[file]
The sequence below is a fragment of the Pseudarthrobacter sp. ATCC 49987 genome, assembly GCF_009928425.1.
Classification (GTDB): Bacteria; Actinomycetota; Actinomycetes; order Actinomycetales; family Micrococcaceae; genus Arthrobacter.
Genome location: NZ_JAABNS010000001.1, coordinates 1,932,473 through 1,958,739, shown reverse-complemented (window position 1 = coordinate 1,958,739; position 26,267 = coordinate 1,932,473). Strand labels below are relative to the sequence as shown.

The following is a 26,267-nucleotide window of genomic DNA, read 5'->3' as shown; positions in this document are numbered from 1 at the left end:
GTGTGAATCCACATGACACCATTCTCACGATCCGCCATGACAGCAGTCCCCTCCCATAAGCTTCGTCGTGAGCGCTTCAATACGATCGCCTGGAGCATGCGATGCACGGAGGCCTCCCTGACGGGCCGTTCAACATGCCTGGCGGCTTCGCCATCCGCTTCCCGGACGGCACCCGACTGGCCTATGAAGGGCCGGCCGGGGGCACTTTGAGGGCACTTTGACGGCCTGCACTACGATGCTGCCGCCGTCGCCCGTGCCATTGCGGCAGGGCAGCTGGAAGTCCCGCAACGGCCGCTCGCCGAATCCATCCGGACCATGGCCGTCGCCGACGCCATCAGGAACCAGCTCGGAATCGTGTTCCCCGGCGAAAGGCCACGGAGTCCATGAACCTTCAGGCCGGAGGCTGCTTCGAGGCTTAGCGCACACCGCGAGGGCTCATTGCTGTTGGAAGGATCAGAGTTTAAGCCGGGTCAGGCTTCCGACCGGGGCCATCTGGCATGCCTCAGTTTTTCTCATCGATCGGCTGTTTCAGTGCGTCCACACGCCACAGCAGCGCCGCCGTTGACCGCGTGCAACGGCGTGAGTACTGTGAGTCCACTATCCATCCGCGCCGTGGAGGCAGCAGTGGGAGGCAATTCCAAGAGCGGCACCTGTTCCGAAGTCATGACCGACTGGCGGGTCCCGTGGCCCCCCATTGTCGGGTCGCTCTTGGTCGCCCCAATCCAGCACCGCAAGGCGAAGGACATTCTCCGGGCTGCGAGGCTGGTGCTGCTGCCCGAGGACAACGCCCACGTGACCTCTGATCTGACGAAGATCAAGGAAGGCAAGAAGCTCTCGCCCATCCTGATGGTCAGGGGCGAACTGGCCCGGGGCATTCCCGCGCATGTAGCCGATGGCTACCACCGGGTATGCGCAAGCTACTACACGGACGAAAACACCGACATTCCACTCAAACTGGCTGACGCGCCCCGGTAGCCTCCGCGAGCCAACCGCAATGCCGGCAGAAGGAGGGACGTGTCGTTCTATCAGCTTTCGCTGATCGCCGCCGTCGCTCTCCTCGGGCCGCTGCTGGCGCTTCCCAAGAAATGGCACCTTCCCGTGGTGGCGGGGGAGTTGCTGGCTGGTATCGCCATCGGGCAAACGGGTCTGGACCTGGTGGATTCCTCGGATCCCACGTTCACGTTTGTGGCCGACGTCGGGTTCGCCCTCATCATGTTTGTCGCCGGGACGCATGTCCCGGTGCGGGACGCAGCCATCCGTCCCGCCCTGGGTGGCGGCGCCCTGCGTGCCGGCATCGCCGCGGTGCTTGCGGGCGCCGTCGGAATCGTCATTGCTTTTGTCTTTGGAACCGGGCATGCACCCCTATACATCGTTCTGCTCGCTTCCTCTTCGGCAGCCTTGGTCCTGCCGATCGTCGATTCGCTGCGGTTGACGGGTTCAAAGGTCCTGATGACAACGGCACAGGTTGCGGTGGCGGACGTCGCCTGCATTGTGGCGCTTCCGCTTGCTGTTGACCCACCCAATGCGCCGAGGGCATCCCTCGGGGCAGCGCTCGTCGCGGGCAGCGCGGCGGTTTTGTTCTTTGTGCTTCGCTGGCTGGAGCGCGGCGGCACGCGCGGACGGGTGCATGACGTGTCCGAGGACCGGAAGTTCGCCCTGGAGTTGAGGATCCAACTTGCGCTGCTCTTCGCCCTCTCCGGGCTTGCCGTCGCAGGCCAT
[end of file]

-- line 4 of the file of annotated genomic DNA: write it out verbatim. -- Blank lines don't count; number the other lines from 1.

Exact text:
The following is a 26,267-nucleotide window of genomic DNA, read 5'->3' as shown; positions in this document are numbered from 1 at the left end: